“No Child Left Behind” has placed tremendous pressure on public school administrators to make their students perform well on standardized tests. Any day of classes lost, they believe, means a potential loss of federal dollars. So now they’re trying to squash “Bring Your Child to Work Day” in their scramble for the crumbs cast to them by the feds from the dollars confiscated from other Americans.
CHICAGO — Many U.S. school districts urged parents to keep their kids in class and not take them to work Thursday for an annual event they say disrupts learning at an increasingly critical time of year.
From Arizona to Illinois to Texas, educators alerted parents that between high-stakes standardized testing in some areas and the H1N1 virus that kept thousands of children home earlier in the school year, the timing of “Take Our Daughters and Sons to Work Day” doesn’t make sense.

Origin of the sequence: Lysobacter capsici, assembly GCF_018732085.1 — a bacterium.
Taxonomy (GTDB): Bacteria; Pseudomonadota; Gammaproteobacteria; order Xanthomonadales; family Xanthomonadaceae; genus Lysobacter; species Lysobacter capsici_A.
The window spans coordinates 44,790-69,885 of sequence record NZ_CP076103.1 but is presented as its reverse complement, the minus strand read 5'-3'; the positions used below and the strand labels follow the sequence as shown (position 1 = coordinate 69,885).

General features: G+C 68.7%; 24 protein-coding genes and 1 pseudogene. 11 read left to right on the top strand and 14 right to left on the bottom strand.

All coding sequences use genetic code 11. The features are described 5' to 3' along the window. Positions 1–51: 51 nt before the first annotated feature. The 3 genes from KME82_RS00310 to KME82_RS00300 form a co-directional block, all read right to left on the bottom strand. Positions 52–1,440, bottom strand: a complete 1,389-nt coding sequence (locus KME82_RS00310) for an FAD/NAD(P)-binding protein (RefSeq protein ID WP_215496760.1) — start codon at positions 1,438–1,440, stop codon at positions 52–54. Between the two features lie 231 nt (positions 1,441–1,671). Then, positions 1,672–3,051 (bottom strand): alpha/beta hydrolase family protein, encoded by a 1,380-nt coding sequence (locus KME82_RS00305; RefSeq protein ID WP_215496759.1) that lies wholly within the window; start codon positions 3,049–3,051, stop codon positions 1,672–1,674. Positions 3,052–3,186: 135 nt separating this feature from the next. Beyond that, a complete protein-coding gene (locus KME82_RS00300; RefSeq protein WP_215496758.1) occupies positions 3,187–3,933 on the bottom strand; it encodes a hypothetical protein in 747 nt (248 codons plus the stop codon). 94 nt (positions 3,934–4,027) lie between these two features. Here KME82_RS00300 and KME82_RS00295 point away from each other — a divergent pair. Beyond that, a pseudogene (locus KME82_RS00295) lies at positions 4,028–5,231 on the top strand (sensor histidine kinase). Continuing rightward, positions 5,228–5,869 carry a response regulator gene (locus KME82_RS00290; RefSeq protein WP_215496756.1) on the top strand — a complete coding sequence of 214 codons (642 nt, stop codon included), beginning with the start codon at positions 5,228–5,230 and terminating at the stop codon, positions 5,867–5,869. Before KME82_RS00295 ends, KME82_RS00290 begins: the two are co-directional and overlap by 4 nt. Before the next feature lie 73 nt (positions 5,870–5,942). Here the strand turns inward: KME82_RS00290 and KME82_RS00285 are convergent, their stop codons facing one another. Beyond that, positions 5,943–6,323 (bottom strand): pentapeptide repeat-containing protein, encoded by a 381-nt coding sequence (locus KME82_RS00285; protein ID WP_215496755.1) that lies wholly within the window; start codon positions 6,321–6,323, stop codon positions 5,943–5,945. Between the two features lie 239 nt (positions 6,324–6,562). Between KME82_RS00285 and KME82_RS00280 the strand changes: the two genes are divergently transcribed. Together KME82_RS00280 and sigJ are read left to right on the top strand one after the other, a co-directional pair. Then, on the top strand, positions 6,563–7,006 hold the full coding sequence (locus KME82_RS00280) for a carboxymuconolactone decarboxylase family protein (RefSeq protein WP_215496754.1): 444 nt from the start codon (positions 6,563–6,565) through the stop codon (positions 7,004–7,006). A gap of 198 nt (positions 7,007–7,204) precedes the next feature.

“This year, of all years, to have a student miss a day for something like this that could be done anytime — it just seems the focus should be on students and their learning here,” said Guy Schumacher, the superintendent of Libertyville Elementary School District 70 in suburban Chicago.
At schools where standardized tests aren’t being given that day, the exams may be looming. Student test scores have become increasingly important to public schools since the 2002 No Child Left Behind law was enacted, linking standardized test results to federal funding.
“Because of the high-stakes testing we’re involved in during the spring, the kids need to be in school as much as they can,” said Ron Simpson, a spokesman for a regional education service center in Richardson, Texas.
Read more at The Associated Press.